Gather alternative contact information. Because government employees affected by the shutdown were unable to respond to emails to their government addresses, AMS had difficulties determining which speakers would and would not be able to present. The challenges continued on site, as some government workers paid their own way to the meeting, so they were present but unauthorized to present at their sessions.
“As our program chairs tried to fill all the holes in the schedule, communicating with presenters who had government email addresses was an ongoing challenge,” Gorski said. “We mostly communicated through the AMS community.” For the future, AMS is working to collect alternative email addresses for members, attendees, and speakers to avoid similar issues.
Use those apps. Both PAG and AMS had mobile apps in place for their events, which became crucial for communicating with attendees about the many schedule changes caused by government presenters who were unable to show. “Our printed program was useless,” Gorski said. “Our meeting app and website were updated continuously as sessions were changed. Meeting planners had to juggle their regular on-site work with constantly changing the schedule based on new information about which speakers were there and were or were not able to present.”
Rely on volunteers. A strong volunteer network helped rescue sessions that would otherwise have been canceled at both AMS and PAG, as non-government members and attendees stepped up to present and moderate sessions or judge student presentations. PAG workshop organizers shared via social media a link to a volunteer document where attendees could add their names and areas of expertise. Using that document, organizers were able to contact volunteer speakers to fill vacancies in the schedule.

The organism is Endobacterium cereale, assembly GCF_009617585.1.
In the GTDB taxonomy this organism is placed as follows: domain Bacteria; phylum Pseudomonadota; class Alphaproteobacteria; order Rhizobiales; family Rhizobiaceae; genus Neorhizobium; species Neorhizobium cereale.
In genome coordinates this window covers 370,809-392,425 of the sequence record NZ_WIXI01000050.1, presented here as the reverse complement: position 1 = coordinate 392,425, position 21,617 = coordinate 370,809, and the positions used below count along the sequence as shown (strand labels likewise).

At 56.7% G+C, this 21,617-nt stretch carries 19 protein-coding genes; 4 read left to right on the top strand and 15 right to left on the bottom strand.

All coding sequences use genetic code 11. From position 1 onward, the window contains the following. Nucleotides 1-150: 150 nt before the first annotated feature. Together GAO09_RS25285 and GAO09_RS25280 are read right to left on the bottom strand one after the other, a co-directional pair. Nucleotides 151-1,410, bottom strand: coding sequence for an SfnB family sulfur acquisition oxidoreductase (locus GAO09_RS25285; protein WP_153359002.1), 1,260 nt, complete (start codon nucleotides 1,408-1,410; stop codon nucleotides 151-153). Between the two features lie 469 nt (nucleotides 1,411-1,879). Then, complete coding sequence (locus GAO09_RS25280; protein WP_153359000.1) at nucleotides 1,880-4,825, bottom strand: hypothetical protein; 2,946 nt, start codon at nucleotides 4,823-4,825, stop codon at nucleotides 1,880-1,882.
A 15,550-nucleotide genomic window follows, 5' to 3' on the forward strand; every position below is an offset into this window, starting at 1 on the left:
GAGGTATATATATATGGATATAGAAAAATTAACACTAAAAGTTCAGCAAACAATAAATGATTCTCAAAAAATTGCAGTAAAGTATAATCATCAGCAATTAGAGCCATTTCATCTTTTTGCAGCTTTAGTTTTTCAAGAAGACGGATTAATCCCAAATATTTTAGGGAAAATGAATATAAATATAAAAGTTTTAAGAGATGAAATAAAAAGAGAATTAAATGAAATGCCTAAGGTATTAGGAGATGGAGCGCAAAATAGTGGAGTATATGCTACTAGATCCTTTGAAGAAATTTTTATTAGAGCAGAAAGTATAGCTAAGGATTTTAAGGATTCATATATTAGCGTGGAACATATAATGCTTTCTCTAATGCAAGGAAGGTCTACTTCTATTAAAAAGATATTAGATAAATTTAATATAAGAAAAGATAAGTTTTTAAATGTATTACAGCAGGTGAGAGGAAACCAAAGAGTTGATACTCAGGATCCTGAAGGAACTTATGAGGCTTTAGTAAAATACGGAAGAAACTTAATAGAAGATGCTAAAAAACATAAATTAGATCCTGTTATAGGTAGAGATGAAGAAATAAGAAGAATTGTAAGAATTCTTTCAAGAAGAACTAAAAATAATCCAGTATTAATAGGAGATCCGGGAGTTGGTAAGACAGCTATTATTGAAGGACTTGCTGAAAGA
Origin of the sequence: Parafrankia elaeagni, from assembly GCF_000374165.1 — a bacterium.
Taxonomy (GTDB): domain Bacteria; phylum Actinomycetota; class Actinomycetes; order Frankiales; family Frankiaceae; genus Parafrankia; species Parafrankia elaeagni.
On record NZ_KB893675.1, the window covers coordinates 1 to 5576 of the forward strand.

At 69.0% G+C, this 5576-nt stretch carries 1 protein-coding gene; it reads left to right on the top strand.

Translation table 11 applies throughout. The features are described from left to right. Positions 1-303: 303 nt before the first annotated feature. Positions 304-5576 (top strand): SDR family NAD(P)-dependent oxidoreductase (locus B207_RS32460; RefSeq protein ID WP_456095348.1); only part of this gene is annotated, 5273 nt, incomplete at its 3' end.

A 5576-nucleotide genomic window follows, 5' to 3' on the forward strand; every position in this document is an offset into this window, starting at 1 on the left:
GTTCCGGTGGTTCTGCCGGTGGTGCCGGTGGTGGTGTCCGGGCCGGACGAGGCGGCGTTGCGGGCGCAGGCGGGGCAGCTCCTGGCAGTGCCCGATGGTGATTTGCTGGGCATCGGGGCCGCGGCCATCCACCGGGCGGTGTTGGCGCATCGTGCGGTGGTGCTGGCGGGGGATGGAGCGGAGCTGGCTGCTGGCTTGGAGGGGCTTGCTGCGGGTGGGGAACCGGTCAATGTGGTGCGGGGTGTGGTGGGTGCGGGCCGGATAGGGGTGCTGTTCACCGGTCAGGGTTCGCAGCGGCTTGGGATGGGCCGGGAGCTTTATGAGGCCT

Reconsider dates. After the Regulatory Affairs Professionals Society (RAPS) meeting was affected by the 2013 government shutdown when a number of FDA speakers had to cancel, planners have paid attention to the government’s fiscal year when scheduling the conference, said Heather Wakefield, senior manager of education and events at RAPS. (The accounting period for the federal government begins on Oct. 1 and ends on Sept. 30. Fiscal year 2018 began on Oct. 1, 2017 and ended on Sept. 30 2018.) If rescheduling isn’t possible, “stay alert to the news and anticipate when this might impact you,” Wakefield said. “Create a communication and cancellation plan for unexpected events; we’ve had to use this kind of plan in the event of government shutdowns and weather events that have affected our event.”
Make backup plans. If attendees will be visiting government-operated attractions such as a national park, it’s a good idea to have an alternate excursion in mind. For instance, although some national parks and monuments have remained open (but unstaffed) during the most recent shutdown, news outlets have reported health hazards such as mounting trash bins and overflowing toilets.
If speakers include professionals from government agencies, give a heads up to non-government presenters that you may need their help to cover additional sessions. For instance, many scientific meetings include poster presentations, or posters that detail research for attendees to view but don’t include an oral presentation. In the future, Gorski intends to make contingency plans for poster presenters to be prepared to “switch over to oral presentations if needed,” she said.